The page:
Leptin is one of the most important cytokines secreted from adipose tissue and its role is widely mentioned in energy homeostasis and regulation of energy expenditure. In recent years, we have realized that leptin also plays a major role in neuroendocrine regulation and bone metabolism (54,55). Leptin production has shown a positive correlation with BMI and fat mass (56). In mice with double null mutations in leptin gene (ob/ob mice) and leptin receptors (db/db), high bone mass phenotype was observed compared to wild type mice (57,58). Also, central administration of leptin gene therapy was able to correct skeletal abnormalities in ob/ob mice (59) suggesting that hypothalamic leptin has a definite role in normalizing bone growth. Recent studies showed that leptin has different effects on different parts of the skeleton. In ob/ob mice, enhanced bone formation was observed in vertebral length, lumbar bone mineral density as well as increased trabecular bone volume (60). However, bone formation of appendicular region was decreased, with shorter femora, lower BMD, reduced cortical thickness and trabecular bone volume when compared to wild type mice (61).
Leptin has an impact on bone homeostasis via central and peripheral pathway (Figure 2) (54). In the central nervous system, leptin regulates bone formation via the sympathetic nervous system (SNS) and ventromedial hypothalamus (VMH) (62) targeting osteoblasts but not osteoclasts. When leptin binds to its receptor on VMH neurons (Ob-Rb), signals are transmitted to osteoblasts via two sympathetic signal pathways (63): one of them suppresses osteoblast proliferation through downregulation of c-myc and increased expression of cyclin D and the other one promotes the resorption effects of osteoclasts through increased expression of the receptor activator of NF-B ligand (RANKL) through protein kinase A (PKA)-activating transcription factor (ATF)4 pathway (64). The 2-adrenergic receptor (Adrb2) is the vital receptor receiving the sympathetic signals from VHM. Two distinct downstream pathways transduce the signal: First, Adrb2 uses the transcription factor cAMP-response element binding protein (CREB) to regulate gene expression (65). Through CREB, sympathetic signaling activates the molecular clock and Ap-1 genes. The former inhibits the expression of the transcription factor c-myc and thereby downregulating the expression of Cyclin D1, which, in the end, leads to the suppression of osteoblasts proliferation (66). Second,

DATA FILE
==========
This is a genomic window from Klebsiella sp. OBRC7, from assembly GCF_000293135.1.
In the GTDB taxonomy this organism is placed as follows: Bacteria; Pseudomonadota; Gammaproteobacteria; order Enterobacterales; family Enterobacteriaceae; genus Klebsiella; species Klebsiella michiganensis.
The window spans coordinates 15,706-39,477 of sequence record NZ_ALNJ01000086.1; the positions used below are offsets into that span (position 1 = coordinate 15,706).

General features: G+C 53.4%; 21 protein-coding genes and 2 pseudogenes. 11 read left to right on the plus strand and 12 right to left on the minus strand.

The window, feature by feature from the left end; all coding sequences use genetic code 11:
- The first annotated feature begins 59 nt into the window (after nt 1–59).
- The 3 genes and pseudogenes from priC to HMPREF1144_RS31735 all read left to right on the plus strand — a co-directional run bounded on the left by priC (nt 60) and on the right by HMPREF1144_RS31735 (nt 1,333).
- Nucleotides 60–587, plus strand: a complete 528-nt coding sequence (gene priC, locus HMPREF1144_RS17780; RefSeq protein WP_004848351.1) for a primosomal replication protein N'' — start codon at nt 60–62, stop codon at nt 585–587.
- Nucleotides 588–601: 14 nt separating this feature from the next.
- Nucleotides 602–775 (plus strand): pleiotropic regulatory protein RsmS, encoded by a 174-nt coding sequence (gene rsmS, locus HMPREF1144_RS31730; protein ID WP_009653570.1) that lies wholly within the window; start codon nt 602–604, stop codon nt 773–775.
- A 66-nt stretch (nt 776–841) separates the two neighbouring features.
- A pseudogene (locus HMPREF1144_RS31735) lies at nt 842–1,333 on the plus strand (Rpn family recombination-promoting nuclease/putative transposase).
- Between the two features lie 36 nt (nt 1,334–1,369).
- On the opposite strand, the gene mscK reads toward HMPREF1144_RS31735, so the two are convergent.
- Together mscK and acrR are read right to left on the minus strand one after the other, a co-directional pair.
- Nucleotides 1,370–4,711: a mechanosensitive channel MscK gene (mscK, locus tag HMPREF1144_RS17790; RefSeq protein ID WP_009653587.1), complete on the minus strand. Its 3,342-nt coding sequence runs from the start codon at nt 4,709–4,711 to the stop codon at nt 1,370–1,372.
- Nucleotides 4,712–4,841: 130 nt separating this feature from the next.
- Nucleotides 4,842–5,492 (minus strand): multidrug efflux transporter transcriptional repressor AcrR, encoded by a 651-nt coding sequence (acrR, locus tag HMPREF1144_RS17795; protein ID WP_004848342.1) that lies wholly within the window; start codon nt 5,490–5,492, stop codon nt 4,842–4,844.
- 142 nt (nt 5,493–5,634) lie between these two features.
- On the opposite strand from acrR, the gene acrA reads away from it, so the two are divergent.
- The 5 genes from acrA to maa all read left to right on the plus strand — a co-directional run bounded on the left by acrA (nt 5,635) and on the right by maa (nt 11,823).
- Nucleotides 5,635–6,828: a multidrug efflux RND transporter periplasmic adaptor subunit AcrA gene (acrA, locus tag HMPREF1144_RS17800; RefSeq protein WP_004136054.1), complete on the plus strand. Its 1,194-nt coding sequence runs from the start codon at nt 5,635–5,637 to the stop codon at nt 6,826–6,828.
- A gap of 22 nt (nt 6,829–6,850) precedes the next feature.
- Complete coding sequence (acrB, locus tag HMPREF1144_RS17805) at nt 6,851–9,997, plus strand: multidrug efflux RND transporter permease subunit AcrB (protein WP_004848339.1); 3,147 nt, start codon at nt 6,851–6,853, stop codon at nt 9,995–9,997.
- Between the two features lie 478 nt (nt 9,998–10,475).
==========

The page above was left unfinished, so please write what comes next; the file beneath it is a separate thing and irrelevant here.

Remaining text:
Peripheral leptin is synthesized and released into circulation by fat tissue. Leptin influences BMSCs, osteoblasts, osteoclasts, and chondrocytes (68). High affinity leptin receptors are present in human BMSCs (69,70). Leptin is able to enhance BMSC proliferation and differentiation of these progenitor cells into the osteoblastic lineage inhibiting their differentiation into adipocytes (71). Also, leptin affects autophagy in BMSCs, which protects BMSCs from apoptosis through AMPK and mTOR pathway (72,73). Leptin promotes osteoblasts proliferation, de novo collagen synthesis and in vitro mineralization, as well as cell survival and transition into preosteocytes (74). Leptin may also assist the osteoblastic signaling to osteoclasts (74). At the same time, leptin can inhibit osteoclast generation in vitro by increasing the expression of osteoprotegerin and decreasing the receptor activator of RANKL in stromal cells (75). Burguera et al. (76) reported that peripheral leptin administration had a protective effect on ovariectomy-induced bone loss in rats by increasing osteoprotegerin mRNA in osteoblasts. Martin et al. (77) presented that peripheral administration of leptin could prevent tissue-induced bone loss in rats through inhibition of bone resorption and delayed prevention of bone formation decreasing rate. Hamrick et al. (78) found that leptin administered peripherally could also lead to adipocyte apoptosis and increased bone formation in transgenic ob/ob mice.
Roles of adiponectin in bone metabolism